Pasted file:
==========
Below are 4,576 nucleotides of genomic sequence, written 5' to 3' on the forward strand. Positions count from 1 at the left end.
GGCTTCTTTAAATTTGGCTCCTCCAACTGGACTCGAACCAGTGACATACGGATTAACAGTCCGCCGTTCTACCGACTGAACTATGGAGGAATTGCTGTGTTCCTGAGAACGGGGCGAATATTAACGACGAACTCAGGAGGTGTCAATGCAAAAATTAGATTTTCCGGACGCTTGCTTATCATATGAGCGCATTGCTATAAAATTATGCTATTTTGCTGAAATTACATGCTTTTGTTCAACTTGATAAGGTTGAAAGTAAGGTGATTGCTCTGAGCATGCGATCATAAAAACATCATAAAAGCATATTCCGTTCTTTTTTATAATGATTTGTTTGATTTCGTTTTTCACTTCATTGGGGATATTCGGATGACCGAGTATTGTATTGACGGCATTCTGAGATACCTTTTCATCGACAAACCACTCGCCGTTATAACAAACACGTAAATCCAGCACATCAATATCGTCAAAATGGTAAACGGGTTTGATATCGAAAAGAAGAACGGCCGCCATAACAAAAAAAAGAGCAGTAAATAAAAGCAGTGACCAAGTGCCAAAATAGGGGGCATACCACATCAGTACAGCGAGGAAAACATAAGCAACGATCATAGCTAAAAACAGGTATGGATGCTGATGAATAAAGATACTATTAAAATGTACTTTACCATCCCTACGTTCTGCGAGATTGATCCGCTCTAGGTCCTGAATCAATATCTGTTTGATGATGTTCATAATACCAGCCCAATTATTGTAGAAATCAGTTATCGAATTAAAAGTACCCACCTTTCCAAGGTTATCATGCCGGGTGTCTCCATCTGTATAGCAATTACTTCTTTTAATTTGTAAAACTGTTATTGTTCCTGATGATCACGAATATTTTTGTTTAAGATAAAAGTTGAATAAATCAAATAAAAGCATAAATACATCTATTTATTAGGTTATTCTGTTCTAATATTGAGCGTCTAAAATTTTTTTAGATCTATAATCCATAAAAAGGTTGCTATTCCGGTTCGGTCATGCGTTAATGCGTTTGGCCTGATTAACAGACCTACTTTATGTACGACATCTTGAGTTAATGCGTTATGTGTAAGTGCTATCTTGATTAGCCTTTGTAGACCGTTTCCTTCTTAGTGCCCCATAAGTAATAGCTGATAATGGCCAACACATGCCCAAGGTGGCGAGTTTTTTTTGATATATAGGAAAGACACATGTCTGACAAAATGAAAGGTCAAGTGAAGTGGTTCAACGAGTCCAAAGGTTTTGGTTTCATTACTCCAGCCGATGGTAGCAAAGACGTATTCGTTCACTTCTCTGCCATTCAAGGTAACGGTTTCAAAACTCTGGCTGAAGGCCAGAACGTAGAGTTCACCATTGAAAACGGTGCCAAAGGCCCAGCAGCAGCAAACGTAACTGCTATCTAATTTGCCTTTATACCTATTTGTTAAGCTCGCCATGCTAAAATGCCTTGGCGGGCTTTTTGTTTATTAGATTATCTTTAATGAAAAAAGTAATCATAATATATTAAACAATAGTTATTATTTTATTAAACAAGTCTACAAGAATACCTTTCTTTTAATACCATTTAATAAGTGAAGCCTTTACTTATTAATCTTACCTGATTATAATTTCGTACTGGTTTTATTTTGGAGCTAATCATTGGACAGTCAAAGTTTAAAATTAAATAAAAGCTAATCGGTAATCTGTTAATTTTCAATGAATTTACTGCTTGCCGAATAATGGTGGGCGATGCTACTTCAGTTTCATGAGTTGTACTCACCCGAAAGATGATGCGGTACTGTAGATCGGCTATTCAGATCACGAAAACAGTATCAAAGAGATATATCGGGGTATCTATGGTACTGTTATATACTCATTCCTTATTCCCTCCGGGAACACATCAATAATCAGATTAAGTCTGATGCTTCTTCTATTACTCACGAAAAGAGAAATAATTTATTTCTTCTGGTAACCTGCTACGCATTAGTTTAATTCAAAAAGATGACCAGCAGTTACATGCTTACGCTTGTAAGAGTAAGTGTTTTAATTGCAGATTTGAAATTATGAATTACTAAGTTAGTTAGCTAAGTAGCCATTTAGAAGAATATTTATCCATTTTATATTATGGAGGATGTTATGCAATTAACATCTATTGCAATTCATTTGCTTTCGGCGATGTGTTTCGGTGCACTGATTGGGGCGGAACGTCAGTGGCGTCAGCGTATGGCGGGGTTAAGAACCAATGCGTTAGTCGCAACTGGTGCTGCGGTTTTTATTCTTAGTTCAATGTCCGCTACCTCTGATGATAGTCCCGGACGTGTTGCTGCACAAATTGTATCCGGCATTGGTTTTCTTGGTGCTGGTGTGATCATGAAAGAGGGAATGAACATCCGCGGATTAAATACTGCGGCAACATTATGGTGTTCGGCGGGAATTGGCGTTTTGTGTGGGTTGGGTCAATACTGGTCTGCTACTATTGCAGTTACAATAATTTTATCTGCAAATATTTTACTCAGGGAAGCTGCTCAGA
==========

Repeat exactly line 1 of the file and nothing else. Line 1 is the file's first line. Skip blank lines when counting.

Below are 4,576 nucleotides of genomic sequence, written 5' to 3' on the forward strand. Positions count from 1 at the left end.